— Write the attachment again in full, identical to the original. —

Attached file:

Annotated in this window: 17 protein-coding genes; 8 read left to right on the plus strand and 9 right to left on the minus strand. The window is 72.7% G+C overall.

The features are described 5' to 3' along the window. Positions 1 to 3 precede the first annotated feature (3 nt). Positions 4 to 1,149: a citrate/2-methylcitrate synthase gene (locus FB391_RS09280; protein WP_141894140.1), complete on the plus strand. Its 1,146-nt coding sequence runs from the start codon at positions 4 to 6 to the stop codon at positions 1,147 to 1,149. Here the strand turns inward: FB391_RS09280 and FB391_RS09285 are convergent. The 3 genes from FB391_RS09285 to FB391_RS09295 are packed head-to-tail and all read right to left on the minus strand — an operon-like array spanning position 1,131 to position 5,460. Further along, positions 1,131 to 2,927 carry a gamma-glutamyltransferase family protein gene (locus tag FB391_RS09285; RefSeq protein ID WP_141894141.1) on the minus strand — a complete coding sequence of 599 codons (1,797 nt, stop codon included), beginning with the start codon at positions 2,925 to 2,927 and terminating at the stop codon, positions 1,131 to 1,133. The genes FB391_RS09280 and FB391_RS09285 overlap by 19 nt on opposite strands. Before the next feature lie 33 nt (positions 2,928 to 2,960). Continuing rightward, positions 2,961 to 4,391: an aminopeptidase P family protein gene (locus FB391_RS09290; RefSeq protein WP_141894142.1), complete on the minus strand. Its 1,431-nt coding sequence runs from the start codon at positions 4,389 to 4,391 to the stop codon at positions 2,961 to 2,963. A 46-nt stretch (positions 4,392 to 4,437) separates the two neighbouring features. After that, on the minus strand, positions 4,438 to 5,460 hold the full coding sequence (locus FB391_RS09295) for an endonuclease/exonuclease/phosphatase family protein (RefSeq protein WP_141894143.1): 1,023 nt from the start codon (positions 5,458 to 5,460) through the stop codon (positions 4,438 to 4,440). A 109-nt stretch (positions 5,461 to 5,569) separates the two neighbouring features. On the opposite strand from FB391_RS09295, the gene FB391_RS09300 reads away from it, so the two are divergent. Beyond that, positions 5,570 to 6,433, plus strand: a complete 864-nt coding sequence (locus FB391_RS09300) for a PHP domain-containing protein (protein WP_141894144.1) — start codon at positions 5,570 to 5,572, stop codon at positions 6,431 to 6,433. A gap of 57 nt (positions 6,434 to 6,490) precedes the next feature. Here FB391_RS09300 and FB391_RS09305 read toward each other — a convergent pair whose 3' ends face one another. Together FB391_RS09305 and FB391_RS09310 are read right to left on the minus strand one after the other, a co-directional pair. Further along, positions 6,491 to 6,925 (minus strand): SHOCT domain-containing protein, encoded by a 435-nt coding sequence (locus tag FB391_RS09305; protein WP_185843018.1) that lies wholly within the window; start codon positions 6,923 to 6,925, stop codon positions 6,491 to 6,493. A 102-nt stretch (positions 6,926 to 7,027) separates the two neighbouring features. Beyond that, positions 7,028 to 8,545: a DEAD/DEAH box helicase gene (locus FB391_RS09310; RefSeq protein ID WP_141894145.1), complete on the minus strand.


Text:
Annotated in this window: 17 protein-coding genes; 8 read left to right on the plus strand and 9 right to left on the minus strand. The window is 72.7% G+C overall.

The features are described 5' to 3' along the window. Positions 1 to 3 precede the first annotated feature (3 nt). Positions 4 to 1,149: a citrate/2-methylcitrate synthase gene (locus FB391_RS09280; protein WP_141894140.1), complete on the plus strand. Its 1,146-nt coding sequence runs from the start codon at positions 4 to 6 to the stop codon at positions 1,147 to 1,149. Here the strand turns inward: FB391_RS09280 and FB391_RS09285 are convergent. The 3 genes from FB391_RS09285 to FB391_RS09295 are packed head-to-tail and all read right to left on the minus strand — an operon-like array spanning position 1,131 to position 5,460. Further along, positions 1,131 to 2,927 carry a gamma-glutamyltransferase family protein gene (locus tag FB391_RS09285; RefSeq protein ID WP_141894141.1) on the minus strand — a complete coding sequence of 599 codons (1,797 nt, stop codon included), beginning with the start codon at positions 2,925 to 2,927 and terminating at the stop codon, positions 1,131 to 1,133. The genes FB391_RS09280 and FB391_RS09285 overlap by 19 nt on opposite strands. Before the next feature lie 33 nt (positions 2,928 to 2,960). Continuing rightward, positions 2,961 to 4,391: an aminopeptidase P family protein gene (locus FB391_RS09290; RefSeq protein WP_141894142.1), complete on the minus strand. Its 1,431-nt coding sequence runs from the start codon at positions 4,389 to 4,391 to the stop codon at positions 2,961 to 2,963. A 46-nt stretch (positions 4,392 to 4,437) separates the two neighbouring features. After that, on the minus strand, positions 4,438 to 5,460 hold the full coding sequence (locus FB391_RS09295) for an endonuclease/exonuclease/phosphatase family protein (RefSeq protein WP_141894143.1): 1,023 nt from the start codon (positions 5,458 to 5,460) through the stop codon (positions 4,438 to 4,440). A 109-nt stretch (positions 5,461 to 5,569) separates the two neighbouring features. On the opposite strand from FB391_RS09295, the gene FB391_RS09300 reads away from it, so the two are divergent. Beyond that, positions 5,570 to 6,433, plus strand: a complete 864-nt coding sequence (locus FB391_RS09300) for a PHP domain-containing protein (protein WP_141894144.1) — start codon at positions 5,570 to 5,572, stop codon at positions 6,431 to 6,433. A gap of 57 nt (positions 6,434 to 6,490) precedes the next feature. Here FB391_RS09300 and FB391_RS09305 read toward each other — a convergent pair whose 3' ends face one another. Together FB391_RS09305 and FB391_RS09310 are read right to left on the minus strand one after the other, a co-directional pair. Further along, positions 6,491 to 6,925 (minus strand): SHOCT domain-containing protein, encoded by a 435-nt coding sequence (locus tag FB391_RS09305; protein WP_185843018.1) that lies wholly within the window; start codon positions 6,923 to 6,925, stop codon positions 6,491 to 6,493. A 102-nt stretch (positions 6,926 to 7,027) separates the two neighbouring features. Beyond that, positions 7,028 to 8,545: a DEAD/DEAH box helicase gene (locus FB391_RS09310; RefSeq protein ID WP_141894145.1), complete on the minus strand.